The Effect on ChristianityDoug Phillips, in his introduction to "Christian Modesty and the Public Undressing of America" by Jeff Pollard, explains that with "the rise of antinomianism (the rejection of God as lawgiver), the resurgence of Gnosticism (the belief that God is not concerned with physical things) and the widespread acceptance of the neutrality postulate (the notion that the Lordship of Christ over human action only extends to spiritual matters), many 20th-century Christians have simply allowed themselves to be swept away by cultural trends, rather than following the biblical admonition to take every thought and action captive to the obedience of Jesus Christ" (page 12)....

Within the Church of God
If righteous Lot was affected by the society around him, are we not also affected by the trends of the society in which we live? What we see and hear does have an impact. As 1 Corinthians 15:33 puts it: "Do not be deceived: 'Evil company corrupts good habits.'"

The Bible reveals the principle of cause and effect. As Proverbs 6:27 explains, "Can a man take fire to his bosom, and his clothes not be burned?" Since the world does have an effect upon us, let's consider how it is displayed.

I believe that these matters not necessarily need be issues of “guilt by association” in the weight of evidence that counters such concerns. If the prevailing evidence and apologetic offered by the party in question demonstrates otherwise, this should be no concern at all.

But given the “mixed bag” of beliefs associated with those who embrace patriarchy,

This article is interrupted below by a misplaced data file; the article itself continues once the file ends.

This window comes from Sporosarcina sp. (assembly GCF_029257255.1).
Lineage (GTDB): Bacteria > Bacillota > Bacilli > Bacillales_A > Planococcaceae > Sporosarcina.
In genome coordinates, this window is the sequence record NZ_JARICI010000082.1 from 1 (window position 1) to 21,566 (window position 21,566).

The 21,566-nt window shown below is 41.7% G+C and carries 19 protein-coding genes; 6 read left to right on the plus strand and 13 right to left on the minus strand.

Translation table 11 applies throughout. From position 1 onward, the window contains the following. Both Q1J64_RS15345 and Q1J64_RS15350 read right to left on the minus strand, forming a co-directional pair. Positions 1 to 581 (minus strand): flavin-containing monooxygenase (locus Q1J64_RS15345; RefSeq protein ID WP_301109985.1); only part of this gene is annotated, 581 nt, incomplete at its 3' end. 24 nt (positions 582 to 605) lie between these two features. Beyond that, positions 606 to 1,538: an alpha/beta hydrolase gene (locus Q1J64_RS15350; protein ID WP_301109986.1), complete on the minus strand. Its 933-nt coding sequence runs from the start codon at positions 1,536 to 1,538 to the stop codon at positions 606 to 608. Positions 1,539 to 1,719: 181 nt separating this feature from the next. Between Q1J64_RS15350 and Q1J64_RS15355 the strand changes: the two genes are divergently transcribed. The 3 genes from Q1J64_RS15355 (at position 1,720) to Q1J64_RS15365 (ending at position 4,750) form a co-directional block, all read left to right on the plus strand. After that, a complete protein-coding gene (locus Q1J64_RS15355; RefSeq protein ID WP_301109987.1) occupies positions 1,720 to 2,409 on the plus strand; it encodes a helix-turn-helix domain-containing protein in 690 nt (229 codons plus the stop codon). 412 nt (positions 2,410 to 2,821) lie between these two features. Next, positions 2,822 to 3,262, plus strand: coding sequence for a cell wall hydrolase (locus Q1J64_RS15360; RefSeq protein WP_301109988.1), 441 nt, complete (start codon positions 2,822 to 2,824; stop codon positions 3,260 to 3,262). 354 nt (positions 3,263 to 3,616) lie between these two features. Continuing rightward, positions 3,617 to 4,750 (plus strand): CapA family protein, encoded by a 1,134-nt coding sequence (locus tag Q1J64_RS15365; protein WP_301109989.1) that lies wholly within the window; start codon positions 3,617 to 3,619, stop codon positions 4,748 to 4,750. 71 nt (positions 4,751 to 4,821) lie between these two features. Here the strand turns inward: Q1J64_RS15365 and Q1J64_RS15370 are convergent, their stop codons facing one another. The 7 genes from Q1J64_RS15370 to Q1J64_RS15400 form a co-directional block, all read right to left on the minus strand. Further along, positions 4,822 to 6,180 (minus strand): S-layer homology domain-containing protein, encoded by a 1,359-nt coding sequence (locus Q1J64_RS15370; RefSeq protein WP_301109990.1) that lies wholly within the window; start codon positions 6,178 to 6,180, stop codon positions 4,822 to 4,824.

I believe that these are matters of serious and legitimate concern to a great many devoted, earnest Christians.
COMMENTS:

simplegifts3 said...
I was able to read some kinist quotes that some sites had clipped from now defunct links. I was appalled. The church of Jesus Christ has no business making and enforcing separations like this, and I immediately thought of Paul rebuking Peter for refusing to associate with Gentiles to the point Barnabus was led astray.It IS a serious issue. It seems clear from the picture that McDonald does not make race a litmus test for being in his congregation, and I hope that he will have a positive impact in this situation in order to change a heart.
December 23, 2007 10:34 AM

Cindy said...
I agree with you about the nature of this movement.Because this is such a sensitive issue, people should be given clear, concise, and direct information about where minsters and ministries stand on this issue.If certain groups of Christians believe that the OT Scriptures do apply as to support kinism, then they need to be forthcoming and transparent about it.I also find it disturbing that, concerning the matter that stimulated all of this discussion, the "kinist" in question is not just a follower or someone who believes this stuff. He is a founder and leader of the modern movement. In addition, the pastor involved is an advocate for Vision Forum, homeschooling, homeschooling related publications, and his wife is an agent for Vision Forum, having recently written a widely marketed book on the virtues of their lifestyles.
December 23, 2007 12:24 PM

simplegifts3 said...
That last paragraph says what I'm thinking. If we had found out this was a person who merely gave assent to the ideas of the leaders in the movement, that would be one thing, and not something worthy of discussion (at least, I would avoid such a discussion). It is because both parties have put themselves out there in different venues in order to lead and persuade others to their teachings, that it warrants discussion.
December 23, 2007 2:35 PM